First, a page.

Humanitarian Crisis Looms in Afghanistan as Taliban on Rampage

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Thunder Bay – INTERNATIONAL NEWS – The situation in Afghanistan has become dire for many people.

Moments after Prime Minister Trudeau called for an election in Canada, in Afghanistan people were being fired upon standing in a crowd reportedly near the Canadian Embassy.

People are being killed in Afghanistan.

The Taliban have taken the capital of Kabul. The President has fled the capital.

Taliban insurgents have taken control of the largest cities and Western embassies are sending in troops to assist in the evacuation of staff.

Canadian Officials in a statement say, “The situation in Afghanistan is rapidly evolving and poses serious challenges to our ability to ensure the safety and security of our mission.

“After consulting with Canada’s Ambassador to Afghanistan, the decision was made to temporarily suspend our diplomatic operations in Kabul.

“As always, our priority in these situations is ensuring the safety and security of Canadian personnel. They are now safely on their way back to Canada.

“The Canadian embassy will resume its operations as soon as the security situation in Afghanistan allows us to guarantee appropriate service and adequate security for our staff.

“Our ongoing work to bring Afghans to safety in Canada under the Special Immigration Measures will continue and will remain a top priority. We will continue to work in close coordination on this commitment.

“The Government of Canada, including the Canadian Armed Forces, is working closely with allies, including the United States, to ensure processing capacity for the ongoing Special Immigration Measures program. Applications continue to be processed, including for those who can safely leave Afghanistan. They will be able to come to Canada as soon as their applications are approved. We are urgently bringing more Afghans to safety in Canada and will continue to support them through this crisis.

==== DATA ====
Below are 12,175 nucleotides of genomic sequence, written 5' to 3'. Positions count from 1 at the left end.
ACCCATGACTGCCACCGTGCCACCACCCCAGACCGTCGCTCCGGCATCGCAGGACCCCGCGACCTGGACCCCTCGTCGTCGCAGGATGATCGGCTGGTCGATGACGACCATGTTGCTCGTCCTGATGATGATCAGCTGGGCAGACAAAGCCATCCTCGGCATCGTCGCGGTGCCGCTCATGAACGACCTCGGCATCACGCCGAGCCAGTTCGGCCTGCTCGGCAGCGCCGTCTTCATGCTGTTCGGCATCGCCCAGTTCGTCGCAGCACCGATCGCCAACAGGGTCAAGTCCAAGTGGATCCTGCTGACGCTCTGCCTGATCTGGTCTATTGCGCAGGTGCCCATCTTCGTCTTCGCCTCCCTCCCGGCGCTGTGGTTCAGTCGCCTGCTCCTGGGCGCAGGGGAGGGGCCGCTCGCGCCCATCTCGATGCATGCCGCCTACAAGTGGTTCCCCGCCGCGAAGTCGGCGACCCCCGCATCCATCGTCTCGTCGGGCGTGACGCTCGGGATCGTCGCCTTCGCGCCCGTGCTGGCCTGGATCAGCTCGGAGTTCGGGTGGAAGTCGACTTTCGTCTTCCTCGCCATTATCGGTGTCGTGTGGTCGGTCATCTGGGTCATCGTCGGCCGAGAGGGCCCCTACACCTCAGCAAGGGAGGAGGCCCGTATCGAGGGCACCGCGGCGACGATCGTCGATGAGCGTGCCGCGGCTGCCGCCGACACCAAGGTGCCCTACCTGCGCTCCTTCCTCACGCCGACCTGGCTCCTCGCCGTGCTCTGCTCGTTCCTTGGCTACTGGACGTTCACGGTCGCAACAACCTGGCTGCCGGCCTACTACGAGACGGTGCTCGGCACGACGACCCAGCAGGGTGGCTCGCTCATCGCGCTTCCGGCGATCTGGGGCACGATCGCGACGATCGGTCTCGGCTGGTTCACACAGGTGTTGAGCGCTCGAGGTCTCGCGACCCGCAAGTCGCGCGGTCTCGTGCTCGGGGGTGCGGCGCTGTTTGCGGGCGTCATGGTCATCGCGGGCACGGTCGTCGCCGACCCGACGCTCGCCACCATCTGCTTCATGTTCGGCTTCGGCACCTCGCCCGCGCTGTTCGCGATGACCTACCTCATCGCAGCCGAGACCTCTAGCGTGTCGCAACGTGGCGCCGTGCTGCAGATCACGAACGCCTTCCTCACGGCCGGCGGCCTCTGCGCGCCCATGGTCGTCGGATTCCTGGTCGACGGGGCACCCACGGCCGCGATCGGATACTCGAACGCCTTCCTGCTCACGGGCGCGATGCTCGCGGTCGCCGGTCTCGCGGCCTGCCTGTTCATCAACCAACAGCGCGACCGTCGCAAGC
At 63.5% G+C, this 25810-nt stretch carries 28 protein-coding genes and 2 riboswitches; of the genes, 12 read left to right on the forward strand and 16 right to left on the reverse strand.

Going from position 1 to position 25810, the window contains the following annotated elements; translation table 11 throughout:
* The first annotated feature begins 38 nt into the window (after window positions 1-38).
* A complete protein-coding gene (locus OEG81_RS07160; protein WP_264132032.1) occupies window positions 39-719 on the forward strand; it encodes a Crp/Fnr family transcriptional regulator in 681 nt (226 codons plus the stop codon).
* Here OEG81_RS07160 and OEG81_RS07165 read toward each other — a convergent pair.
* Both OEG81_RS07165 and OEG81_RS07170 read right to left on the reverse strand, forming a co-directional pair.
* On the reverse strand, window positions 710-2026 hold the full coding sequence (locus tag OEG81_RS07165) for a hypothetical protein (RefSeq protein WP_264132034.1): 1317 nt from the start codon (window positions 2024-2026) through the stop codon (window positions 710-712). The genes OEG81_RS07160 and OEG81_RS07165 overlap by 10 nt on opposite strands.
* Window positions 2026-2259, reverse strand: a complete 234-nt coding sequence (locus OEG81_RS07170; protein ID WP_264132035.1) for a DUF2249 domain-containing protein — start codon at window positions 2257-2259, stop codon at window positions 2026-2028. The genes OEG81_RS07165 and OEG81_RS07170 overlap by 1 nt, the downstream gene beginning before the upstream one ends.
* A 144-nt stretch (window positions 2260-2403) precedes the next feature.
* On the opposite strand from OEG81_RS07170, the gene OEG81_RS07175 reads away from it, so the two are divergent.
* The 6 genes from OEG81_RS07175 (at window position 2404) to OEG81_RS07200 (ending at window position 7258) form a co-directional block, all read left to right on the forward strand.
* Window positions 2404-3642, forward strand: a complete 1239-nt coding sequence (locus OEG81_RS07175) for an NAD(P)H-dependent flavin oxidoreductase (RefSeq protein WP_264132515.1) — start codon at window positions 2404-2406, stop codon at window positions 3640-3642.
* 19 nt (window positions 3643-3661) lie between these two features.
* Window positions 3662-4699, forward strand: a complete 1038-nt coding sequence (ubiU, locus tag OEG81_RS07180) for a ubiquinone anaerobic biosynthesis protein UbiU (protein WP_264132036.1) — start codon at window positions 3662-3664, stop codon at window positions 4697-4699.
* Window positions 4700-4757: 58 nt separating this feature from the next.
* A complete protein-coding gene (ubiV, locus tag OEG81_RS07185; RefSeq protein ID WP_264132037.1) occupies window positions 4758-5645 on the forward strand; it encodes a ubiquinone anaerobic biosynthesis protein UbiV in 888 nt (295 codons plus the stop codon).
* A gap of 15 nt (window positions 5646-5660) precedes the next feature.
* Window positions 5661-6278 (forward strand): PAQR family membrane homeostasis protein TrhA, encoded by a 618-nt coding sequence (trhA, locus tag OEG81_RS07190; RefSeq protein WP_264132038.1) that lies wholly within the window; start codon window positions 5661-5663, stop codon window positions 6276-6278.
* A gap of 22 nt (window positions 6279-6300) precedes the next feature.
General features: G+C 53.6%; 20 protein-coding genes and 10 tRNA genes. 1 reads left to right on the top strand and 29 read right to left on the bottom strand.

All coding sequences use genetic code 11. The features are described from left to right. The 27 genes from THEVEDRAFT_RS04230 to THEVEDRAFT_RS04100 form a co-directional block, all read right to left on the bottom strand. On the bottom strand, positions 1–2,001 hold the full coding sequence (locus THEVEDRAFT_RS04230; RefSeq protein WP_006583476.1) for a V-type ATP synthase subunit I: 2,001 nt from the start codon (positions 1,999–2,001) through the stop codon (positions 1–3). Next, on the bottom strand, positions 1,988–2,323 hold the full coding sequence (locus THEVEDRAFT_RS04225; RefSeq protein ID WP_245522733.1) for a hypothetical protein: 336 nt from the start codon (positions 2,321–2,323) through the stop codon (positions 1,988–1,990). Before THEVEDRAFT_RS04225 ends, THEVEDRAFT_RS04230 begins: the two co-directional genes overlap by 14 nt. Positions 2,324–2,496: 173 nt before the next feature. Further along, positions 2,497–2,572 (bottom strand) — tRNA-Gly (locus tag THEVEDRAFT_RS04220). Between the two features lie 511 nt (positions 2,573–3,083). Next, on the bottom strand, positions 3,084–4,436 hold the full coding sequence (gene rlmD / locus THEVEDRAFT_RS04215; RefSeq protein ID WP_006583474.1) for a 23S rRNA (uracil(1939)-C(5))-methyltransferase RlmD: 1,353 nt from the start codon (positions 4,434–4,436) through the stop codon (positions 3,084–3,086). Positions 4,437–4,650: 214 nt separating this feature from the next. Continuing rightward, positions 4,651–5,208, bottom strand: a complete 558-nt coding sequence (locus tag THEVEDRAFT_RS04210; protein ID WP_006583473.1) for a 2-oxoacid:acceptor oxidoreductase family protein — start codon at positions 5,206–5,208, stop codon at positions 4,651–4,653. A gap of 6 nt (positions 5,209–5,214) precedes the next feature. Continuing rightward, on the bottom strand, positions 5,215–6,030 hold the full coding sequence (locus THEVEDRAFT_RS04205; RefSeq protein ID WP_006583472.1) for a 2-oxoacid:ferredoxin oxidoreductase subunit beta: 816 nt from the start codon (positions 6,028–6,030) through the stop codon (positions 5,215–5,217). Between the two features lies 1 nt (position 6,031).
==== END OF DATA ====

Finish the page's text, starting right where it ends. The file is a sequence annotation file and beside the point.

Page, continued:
“We fear the worst is yet to come and the larger tide of hunger is fast approaching… The situation has all the hallmarks of a humanitarian catastrophe,” the World Food Programme’s Thomson Phiri told a U.N. briefing.

In Geneva, spokesperson for High Commissioner Bachelet, Ravina Shamdasani, said that people “rightly” feared that the Taliban would erase the human rights gains of the past two decades, as US and international forces completed their withdrawal from Afghanistan.

Repeating the High Commissioner’s condemnation of reported Taliban violence against communities, including women, rights defenders and journalists, she told correspondents that “women are already being killed and shot for breaching rules,” whilst “some radio stations have stopped broadcasting”.

In Balkh Province, “a women’s rights activist was shot and killed for breaching the rules”, added Ms. Shamdasani. OHCHR had also been receiving reports of “summary executions, attacks against current and former government officials and their family members, destruction of homes, schools and clinics and the laying of large numbers of IEDs (improvised explosive devices),” in areas already captured by the Taliban and in contested areas, she said.

Over 250,000 people have been forced from their homes since May, 80 per cent of those people are women and children according to the U.N. refugee agency’s Shabia Mantoo said.

Many people have reported extortion by armed groups on the way and having to dodge improvised explosive devices along major roads.

“They are sleeping in the open, in parks and public spaces,” Jens Laerke, spokesman of the U.N. Office for the Coordination of Humanitarian Affairs. “A major concern right now is simply finding shelter for them.”